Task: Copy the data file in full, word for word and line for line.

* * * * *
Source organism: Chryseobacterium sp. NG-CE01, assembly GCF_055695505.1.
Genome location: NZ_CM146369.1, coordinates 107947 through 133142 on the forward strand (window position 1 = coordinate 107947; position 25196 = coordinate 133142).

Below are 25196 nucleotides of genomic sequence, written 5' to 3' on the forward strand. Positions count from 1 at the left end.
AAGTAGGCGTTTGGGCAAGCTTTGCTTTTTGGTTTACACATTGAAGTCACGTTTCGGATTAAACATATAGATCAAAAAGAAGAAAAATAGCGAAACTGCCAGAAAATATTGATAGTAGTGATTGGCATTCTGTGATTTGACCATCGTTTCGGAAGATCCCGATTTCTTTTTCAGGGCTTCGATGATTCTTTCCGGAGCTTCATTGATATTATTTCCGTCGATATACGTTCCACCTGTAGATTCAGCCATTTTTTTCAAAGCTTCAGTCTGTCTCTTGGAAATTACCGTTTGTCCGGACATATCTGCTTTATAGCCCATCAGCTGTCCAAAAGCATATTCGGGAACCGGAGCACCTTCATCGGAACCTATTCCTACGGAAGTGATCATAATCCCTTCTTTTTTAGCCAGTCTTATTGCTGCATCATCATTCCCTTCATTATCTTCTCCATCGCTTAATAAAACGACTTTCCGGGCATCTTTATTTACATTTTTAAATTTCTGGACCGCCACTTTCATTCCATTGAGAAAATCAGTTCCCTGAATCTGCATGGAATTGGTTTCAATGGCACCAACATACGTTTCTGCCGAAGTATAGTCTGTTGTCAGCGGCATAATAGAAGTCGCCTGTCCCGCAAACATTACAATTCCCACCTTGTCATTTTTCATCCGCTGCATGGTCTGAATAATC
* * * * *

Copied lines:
Source organism: Chryseobacterium sp. NG-CE01, assembly GCF_055695505.1.
Genome location: NZ_CM146369.1, coordinates 107947 through 133142 on the forward strand (window position 1 = coordinate 107947; position 25196 = coordinate 133142).

Below are 25196 nucleotides of genomic sequence, written 5' to 3' on the forward strand. Positions count from 1 at the left end.
AAGTAGGCGTTTGGGCAAGCTTTGCTTTTTGGTTTACACATTGAAGTCACGTTTCGGATTAAACATATAGATCAAAAAGAAGAAAAATAGCGAAACTGCCAGAAAATATTGATAGTAGTGATTGGCATTCTGTGATTTGACCATCGTTTCGGAAGATCCCGATTTCTTTTTCAGGGCTTCGATGATTCTTTCCGGAGCTTCATTGATATTATTTCCGTCGATATACGTTCCACCTGTAGATTCAGCCATTTTTTTCAAAGCTTCAGTCTGTCTCTTGGAAATTACCGTTTGTCCGGACATATCTGCTTTATAGCCCATCAGCTGTCCAAAAGCATATTCGGGAACCGGAGCACCTTCATCGGAACCTATTCCTACGGAAGTGATCATAATCCCTTCTTTTTTAGCCAGTCTTATTGCTGCATCATCATTCCCTTCATTATCTTCTCCATCGCTTAATAAAACGACTTTCCGGGCATCTTTATTTACATTTTTAAATTTCTGGACCGCCACTTTCATTCCATTGAGAAAATCAGTTCCCTGAATCTGCATGGAATTGGTTTCAATGGCACCAACATACGTTTCTGCCGAAGTATAGTCTGTTGTCAGCGGCATAATAGAAGTCGCCTGTCCCGCAAACATTACAATTCCCACCTTGTCATTTTTCATCCGCTGCATGGTCTGAATAATC